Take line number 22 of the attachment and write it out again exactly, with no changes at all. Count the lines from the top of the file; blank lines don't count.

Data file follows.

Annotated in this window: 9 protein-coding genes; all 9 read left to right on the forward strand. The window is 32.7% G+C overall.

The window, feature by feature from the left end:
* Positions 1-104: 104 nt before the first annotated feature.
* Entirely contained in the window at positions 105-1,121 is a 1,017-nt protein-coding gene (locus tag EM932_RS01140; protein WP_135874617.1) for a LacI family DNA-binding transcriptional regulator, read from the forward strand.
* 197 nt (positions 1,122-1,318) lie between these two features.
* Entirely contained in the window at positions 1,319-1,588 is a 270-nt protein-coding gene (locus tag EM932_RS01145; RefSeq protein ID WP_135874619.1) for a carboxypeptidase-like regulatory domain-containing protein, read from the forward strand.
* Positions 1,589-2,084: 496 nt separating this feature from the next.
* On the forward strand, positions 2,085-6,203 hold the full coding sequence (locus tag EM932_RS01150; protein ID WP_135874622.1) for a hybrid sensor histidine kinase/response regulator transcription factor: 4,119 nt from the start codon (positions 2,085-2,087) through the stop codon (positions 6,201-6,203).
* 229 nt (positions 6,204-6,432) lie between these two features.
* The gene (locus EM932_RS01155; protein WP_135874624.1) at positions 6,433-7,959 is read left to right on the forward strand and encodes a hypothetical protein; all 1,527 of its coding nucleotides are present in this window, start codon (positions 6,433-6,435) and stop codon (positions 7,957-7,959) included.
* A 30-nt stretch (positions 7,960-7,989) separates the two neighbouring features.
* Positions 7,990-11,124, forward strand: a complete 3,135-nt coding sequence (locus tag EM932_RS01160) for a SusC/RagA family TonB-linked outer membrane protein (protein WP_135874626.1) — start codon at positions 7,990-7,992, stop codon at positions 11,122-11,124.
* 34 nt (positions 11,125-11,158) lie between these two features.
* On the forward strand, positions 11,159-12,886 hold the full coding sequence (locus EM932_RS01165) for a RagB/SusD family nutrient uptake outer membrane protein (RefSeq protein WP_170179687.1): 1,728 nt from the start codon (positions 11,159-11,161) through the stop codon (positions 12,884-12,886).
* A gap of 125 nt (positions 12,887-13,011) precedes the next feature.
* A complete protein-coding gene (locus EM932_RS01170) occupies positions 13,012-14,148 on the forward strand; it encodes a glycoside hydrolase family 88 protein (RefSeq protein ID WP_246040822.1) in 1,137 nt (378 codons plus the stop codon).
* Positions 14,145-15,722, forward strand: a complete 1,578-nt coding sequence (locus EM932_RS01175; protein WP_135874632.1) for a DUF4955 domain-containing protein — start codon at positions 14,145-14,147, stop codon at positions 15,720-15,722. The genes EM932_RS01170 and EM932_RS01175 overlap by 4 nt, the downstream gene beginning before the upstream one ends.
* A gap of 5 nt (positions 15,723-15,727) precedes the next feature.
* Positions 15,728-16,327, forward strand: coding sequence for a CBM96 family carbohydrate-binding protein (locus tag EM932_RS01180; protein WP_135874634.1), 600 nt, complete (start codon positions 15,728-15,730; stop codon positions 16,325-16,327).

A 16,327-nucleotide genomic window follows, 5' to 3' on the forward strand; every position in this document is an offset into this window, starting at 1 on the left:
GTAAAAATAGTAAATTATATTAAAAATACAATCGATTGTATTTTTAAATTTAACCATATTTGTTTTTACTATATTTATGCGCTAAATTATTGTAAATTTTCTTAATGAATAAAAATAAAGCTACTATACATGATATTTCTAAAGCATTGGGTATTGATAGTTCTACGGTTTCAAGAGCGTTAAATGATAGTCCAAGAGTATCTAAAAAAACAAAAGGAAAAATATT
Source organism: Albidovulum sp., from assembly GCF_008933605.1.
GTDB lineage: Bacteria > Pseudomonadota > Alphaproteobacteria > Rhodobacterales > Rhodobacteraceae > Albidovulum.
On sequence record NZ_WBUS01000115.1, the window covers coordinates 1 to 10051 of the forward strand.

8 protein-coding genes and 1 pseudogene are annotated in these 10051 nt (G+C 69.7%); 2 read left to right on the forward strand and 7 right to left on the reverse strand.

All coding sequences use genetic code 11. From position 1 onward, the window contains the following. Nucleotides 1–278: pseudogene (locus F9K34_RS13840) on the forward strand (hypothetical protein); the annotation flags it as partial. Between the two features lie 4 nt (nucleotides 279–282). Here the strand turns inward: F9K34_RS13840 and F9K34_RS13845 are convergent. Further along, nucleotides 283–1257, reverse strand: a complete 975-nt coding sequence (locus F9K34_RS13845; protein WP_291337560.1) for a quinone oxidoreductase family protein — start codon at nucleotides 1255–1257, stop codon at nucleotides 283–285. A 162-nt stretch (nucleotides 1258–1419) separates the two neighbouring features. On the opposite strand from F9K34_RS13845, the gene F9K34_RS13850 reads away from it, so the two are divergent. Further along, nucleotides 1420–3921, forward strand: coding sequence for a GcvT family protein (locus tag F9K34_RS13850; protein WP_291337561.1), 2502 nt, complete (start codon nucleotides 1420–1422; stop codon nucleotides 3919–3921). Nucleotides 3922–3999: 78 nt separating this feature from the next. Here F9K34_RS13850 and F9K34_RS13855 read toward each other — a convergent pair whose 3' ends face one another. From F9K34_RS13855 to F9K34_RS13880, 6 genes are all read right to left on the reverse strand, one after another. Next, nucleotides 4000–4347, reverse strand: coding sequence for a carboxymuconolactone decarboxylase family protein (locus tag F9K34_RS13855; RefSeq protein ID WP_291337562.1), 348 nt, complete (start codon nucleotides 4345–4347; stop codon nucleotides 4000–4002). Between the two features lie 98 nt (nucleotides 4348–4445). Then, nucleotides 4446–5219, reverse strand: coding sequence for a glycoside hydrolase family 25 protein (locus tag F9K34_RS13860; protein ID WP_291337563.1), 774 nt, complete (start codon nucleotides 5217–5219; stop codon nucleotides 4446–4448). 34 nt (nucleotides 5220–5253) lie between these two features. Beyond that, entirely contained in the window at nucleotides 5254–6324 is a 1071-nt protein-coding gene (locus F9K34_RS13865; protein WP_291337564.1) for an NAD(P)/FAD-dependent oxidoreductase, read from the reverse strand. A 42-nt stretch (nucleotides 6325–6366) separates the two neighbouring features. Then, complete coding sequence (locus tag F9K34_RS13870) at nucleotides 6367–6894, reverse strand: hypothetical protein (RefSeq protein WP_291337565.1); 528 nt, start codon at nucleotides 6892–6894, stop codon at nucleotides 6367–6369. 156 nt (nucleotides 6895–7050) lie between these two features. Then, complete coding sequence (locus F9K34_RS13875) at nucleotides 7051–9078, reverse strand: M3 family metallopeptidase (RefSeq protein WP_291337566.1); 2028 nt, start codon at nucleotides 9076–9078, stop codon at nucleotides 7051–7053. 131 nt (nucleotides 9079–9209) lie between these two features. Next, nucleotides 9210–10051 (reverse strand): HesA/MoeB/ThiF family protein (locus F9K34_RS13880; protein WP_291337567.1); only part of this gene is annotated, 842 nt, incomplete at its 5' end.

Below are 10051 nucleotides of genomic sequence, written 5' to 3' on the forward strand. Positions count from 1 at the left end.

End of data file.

Source organism: Albidovulum sp., from assembly GCF_008933605.1.